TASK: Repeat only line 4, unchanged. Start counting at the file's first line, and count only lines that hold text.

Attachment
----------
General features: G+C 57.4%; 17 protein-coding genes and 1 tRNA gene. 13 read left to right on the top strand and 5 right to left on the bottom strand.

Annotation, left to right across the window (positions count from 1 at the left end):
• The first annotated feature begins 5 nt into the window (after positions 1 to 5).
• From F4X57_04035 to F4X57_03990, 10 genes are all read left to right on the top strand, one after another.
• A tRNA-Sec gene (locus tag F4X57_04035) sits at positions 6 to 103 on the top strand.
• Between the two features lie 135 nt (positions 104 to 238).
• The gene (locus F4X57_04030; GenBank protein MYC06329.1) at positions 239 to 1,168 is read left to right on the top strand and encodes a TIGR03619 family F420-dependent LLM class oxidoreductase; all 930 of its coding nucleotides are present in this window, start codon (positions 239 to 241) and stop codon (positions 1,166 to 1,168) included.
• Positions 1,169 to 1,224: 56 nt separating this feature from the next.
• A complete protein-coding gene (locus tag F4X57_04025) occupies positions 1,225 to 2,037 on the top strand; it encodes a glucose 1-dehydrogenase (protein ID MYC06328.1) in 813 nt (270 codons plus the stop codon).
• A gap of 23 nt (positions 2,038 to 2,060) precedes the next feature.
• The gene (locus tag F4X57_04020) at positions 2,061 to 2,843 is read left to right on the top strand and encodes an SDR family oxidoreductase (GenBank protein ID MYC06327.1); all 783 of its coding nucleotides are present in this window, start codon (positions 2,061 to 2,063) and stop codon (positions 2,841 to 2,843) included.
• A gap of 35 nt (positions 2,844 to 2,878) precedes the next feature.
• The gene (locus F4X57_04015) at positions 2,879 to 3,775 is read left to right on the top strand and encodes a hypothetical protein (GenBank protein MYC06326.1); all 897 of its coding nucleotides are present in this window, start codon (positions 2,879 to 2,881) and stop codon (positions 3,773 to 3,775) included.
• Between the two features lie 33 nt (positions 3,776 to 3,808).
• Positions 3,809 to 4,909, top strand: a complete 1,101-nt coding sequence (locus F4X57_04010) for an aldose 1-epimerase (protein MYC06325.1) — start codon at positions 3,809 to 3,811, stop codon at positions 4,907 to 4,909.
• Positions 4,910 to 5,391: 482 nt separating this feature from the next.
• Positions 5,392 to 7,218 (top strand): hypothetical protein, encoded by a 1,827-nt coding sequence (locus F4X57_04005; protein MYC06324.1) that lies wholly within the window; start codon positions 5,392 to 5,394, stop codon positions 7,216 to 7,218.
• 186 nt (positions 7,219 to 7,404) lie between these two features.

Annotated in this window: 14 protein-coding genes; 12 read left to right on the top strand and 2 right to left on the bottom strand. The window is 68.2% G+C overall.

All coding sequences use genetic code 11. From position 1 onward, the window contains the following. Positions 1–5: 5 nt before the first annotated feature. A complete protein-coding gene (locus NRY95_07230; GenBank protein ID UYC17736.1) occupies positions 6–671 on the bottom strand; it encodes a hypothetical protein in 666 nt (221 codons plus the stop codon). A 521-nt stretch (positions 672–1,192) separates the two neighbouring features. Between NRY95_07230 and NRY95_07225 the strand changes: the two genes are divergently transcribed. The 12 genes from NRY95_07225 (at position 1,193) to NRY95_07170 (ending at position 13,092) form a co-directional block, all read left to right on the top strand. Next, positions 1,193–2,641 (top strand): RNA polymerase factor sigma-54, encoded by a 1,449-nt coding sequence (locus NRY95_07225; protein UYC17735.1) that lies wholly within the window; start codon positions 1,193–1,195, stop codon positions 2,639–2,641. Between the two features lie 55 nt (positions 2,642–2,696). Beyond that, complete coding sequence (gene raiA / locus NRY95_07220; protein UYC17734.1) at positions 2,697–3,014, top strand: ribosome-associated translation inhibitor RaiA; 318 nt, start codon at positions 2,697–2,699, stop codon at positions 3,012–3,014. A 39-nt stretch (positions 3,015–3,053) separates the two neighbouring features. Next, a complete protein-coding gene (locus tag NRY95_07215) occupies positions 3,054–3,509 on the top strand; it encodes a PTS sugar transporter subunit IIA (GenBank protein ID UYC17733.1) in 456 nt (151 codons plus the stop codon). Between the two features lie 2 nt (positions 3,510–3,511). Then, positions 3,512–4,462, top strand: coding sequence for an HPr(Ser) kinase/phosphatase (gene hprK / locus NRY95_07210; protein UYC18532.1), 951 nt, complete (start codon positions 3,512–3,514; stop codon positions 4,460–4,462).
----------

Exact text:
• From F4X57_04035 to F4X57_03990, 10 genes are all read left to right on the top strand, one after another.